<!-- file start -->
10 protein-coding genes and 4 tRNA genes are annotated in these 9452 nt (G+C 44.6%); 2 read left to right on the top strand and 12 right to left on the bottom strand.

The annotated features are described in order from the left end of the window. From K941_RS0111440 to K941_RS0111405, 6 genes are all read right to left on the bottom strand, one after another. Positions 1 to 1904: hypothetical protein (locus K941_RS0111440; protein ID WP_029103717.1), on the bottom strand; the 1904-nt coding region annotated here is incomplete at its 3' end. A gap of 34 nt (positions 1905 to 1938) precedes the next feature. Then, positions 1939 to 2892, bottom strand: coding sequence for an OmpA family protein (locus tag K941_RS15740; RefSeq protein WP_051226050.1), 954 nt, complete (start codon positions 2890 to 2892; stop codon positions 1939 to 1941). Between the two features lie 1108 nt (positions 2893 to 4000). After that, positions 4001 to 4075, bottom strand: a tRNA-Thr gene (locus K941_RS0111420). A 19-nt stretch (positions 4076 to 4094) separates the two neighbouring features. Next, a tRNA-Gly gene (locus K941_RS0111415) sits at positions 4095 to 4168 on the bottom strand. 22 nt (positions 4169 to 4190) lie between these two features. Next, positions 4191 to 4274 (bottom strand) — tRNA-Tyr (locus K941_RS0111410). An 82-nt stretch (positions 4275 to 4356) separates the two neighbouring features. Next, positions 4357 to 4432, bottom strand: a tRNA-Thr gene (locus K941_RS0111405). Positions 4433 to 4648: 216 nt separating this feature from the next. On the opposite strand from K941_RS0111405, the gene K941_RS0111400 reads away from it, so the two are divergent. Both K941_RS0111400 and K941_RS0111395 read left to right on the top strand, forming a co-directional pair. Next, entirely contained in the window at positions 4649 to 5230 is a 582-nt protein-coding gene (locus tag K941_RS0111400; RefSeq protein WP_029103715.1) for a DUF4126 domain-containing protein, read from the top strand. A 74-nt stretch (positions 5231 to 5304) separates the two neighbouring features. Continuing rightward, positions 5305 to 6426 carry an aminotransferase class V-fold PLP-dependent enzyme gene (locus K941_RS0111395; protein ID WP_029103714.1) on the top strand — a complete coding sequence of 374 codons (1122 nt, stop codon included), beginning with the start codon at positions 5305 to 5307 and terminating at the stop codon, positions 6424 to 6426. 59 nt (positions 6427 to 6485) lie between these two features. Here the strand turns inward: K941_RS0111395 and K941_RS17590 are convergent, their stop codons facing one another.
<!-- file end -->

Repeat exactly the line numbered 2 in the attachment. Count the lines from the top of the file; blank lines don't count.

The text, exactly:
The annotated features are described in order from the left end of the window. From K941_RS0111440 to K941_RS0111405, 6 genes are all read right to left on the bottom strand, one after another. Positions 1 to 1904: hypothetical protein (locus K941_RS0111440; protein ID WP_029103717.1), on the bottom strand; the 1904-nt coding region annotated here is incomplete at its 3' end. A gap of 34 nt (positions 1905 to 1938) precedes the next feature. Then, positions 1939 to 2892, bottom strand: coding sequence for an OmpA family protein (locus tag K941_RS15740; RefSeq protein WP_051226050.1), 954 nt, complete (start codon positions 2890 to 2892; stop codon positions 1939 to 1941). Between the two features lie 1108 nt (positions 2893 to 4000). After that, positions 4001 to 4075, bottom strand: a tRNA-Thr gene (locus K941_RS0111420). A 19-nt stretch (positions 4076 to 4094) separates the two neighbouring features. Next, a tRNA-Gly gene (locus K941_RS0111415) sits at positions 4095 to 4168 on the bottom strand. 22 nt (positions 4169 to 4190) lie between these two features. Next, positions 4191 to 4274 (bottom strand) — tRNA-Tyr (locus K941_RS0111410). An 82-nt stretch (positions 4275 to 4356) separates the two neighbouring features. Next, positions 4357 to 4432, bottom strand: a tRNA-Thr gene (locus K941_RS0111405). Positions 4433 to 4648: 216 nt separating this feature from the next. On the opposite strand from K941_RS0111405, the gene K941_RS0111400 reads away from it, so the two are divergent. Both K941_RS0111400 and K941_RS0111395 read left to right on the top strand, forming a co-directional pair. Next, entirely contained in the window at positions 4649 to 5230 is a 582-nt protein-coding gene (locus tag K941_RS0111400; RefSeq protein WP_029103715.1) for a DUF4126 domain-containing protein, read from the top strand. A 74-nt stretch (positions 5231 to 5304) separates the two neighbouring features. Continuing rightward, positions 5305 to 6426 carry an aminotransferase class V-fold PLP-dependent enzyme gene (locus K941_RS0111395; protein ID WP_029103714.1) on the top strand — a complete coding sequence of 374 codons (1122 nt, stop codon included), beginning with the start codon at positions 5305 to 5307 and terminating at the stop codon, positions 6424 to 6426. 59 nt (positions 6427 to 6485) lie between these two features. Here the strand turns inward: K941_RS0111395 and K941_RS17590 are convergent, their stop codons facing one another.